Perceptual Landscape

A technical marvel, Perceptual Landscape is an alarming watch. We enter on unbearable supersonic screeches and earth-rocking bass. Crumpled paper adds unease to an already complex soundscape. And we’re standing up, watching Jenny Mok crawl on the tiered aisle of a dim studio. The light is on us. But the unrelenting energy of despair doesn’t diffuse once we’re sitting.

Oscillating between suffocating and life-affirming, Perceptual Landscape must be traversed by us all.

A TV beams news programmes, a source of constant unsettling background noise, until Mok shifts between channels, muttering along at times. This startling depiction of today’s crushing globalised pressure prepares us for two miracles of dance. Firstly, a ticking clock accompanies a mesmerisingly mathematical performance that seems repetitive. Then a handheld strobe light is walked towards Mok, generating a stunning montage of angular poses.

Tapping on the floor, on a chair, on flesh is a recurring trope, and has a glorious impact on sounds which ricochet and ripple thanks to Eric Chan’s mesmerising creativity. Four wooden legs are ruthlessly smacked against the floor (which itself has received a beating by this point); soon after, a much larger, crisp paper blanket emerges. The man who manually operated lights and cameras now joins in with the chaos: the two performers are a tangle of confusion that reaches a peaked climax. I do yearn for more elevation though, as so much of the routine is focused on the ground.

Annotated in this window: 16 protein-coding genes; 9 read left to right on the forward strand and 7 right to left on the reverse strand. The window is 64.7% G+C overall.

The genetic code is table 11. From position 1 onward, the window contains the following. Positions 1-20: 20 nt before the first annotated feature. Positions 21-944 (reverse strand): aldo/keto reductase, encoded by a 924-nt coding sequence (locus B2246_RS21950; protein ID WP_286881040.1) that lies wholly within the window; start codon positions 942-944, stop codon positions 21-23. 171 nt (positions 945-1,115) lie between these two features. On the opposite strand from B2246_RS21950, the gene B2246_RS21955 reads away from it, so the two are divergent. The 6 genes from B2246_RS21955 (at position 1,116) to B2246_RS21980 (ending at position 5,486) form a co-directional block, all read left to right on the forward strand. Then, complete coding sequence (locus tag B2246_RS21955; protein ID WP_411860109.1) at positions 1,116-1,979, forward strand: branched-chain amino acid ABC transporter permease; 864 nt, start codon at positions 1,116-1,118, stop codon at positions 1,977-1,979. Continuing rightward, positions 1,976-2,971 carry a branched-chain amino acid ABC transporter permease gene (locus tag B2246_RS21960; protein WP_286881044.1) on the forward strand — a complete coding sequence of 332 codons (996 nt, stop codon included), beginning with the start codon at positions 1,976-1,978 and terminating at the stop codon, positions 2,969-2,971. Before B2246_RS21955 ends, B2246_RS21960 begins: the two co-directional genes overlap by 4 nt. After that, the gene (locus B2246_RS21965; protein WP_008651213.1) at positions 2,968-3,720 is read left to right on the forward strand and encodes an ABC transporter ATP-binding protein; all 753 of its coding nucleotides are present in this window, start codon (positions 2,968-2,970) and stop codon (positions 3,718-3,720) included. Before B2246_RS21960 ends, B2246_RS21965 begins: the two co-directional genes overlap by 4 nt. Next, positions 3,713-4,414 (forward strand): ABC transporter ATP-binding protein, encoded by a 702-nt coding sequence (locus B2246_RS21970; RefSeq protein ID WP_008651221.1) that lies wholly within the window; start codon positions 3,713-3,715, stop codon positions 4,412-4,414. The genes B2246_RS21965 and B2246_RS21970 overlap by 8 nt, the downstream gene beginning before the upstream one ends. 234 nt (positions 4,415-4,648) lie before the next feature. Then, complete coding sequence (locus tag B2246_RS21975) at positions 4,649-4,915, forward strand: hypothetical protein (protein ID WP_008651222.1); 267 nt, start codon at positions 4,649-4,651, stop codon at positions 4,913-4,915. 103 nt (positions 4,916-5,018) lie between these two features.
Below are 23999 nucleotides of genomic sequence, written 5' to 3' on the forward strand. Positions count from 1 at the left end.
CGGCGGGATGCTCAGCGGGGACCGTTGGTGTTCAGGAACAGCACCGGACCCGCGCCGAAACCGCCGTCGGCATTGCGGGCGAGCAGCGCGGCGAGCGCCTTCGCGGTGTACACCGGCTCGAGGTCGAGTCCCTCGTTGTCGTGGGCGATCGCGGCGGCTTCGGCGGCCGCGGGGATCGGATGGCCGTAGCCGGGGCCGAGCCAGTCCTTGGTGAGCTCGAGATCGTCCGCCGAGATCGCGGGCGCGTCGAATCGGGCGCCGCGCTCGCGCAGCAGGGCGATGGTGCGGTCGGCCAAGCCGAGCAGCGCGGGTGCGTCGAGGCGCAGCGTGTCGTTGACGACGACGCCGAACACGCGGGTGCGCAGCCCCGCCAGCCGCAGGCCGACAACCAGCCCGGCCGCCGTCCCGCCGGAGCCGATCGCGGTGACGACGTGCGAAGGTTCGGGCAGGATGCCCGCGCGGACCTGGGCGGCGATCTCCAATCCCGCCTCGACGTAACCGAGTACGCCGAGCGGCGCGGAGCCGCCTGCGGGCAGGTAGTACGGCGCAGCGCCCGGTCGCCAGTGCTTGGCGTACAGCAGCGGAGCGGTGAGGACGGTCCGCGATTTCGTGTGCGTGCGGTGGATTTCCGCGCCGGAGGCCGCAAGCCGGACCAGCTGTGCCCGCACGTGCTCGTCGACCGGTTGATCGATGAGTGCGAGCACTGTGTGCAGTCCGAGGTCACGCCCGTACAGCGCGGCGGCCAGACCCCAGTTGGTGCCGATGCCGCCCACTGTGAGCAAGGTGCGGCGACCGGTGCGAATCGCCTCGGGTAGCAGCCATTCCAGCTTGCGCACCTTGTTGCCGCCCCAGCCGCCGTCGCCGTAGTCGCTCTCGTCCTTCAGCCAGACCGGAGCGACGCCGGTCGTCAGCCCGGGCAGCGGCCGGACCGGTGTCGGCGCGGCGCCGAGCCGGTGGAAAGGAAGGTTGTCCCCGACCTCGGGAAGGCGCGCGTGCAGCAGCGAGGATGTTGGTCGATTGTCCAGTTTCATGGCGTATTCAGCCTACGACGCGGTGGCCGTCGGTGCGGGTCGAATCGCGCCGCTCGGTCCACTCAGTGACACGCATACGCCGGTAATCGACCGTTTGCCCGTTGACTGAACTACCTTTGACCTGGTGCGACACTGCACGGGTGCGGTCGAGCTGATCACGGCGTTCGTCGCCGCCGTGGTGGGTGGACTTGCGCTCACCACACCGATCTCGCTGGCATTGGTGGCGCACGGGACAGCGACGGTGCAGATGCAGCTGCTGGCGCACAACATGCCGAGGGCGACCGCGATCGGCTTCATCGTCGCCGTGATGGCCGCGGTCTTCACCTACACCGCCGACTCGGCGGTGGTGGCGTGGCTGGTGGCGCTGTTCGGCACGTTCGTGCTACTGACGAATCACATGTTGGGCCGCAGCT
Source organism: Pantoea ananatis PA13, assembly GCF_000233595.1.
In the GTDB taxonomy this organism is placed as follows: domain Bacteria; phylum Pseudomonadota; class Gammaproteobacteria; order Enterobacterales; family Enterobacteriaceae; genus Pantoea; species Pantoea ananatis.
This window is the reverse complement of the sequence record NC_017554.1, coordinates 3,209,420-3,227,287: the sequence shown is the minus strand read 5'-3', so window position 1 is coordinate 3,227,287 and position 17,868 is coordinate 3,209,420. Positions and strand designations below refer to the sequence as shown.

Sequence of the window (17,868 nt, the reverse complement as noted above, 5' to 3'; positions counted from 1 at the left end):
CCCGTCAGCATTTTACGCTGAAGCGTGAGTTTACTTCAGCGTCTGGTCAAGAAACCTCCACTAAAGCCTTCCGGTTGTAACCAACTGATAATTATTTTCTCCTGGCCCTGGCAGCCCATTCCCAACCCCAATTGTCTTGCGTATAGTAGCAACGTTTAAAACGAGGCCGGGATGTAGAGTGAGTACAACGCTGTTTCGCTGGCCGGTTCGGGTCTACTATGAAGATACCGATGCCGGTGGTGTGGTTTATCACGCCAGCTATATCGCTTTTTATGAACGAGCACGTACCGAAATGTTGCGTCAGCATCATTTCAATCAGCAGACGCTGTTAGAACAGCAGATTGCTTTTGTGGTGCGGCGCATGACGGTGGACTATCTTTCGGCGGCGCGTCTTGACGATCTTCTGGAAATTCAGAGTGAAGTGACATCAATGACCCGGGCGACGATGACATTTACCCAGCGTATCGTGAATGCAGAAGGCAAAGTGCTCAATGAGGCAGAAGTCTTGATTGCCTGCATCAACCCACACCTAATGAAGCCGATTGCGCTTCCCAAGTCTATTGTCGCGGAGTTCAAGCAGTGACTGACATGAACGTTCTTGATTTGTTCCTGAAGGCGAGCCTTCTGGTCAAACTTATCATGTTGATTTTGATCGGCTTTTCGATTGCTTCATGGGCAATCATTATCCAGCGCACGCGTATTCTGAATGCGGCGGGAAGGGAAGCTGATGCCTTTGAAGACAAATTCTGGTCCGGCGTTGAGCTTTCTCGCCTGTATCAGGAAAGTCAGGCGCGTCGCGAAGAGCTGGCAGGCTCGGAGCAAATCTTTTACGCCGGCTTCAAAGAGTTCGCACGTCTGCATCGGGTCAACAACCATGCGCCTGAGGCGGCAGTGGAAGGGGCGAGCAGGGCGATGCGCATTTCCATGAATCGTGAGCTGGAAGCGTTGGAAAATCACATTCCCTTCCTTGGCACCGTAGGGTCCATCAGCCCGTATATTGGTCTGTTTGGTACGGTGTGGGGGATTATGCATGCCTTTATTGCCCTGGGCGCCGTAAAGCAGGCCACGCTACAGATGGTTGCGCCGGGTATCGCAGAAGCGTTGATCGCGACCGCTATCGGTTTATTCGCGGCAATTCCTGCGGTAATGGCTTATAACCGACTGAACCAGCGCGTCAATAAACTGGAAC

Rarely does Mok fully extend a limb (her bow being the exception): I suppose this demonstrates the limitations autism, the condition which inspired Mok, at times imposes. When photos, video, shadow and silhouette converge in a second masterstroke (live and recorded projections are interwoven perhaps to demonstrate a fragmentation of the individual), it’s nothing short of spiritual. Real and imagined can no longer be differentiated as Mok makes a surprising leap into the screen. Oscillating between suffocating and life-affirming, Perceptual Landscape must be traversed by us all.

Reviews by Jake A Ellamen

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The Blurb

An unconventional experiment of light, sound and physical theatre. Inspired by autistic children, Jenny Mok, director of Galway Fringe Best International Performance Award 2014, explores the definition of reality in her breathtaking solo. Fifty minutes of sensational impact by Comuna de Pedra from Macau, China! With the strong intention to explore how light and sound can be an active choreographic/storytelling agent, Jenny and the team work on developing an innovative concept and a unique set of vocabularies to re-interpret the notion of reality and illusion, exploring light and sound as active performers in companion with the human body.

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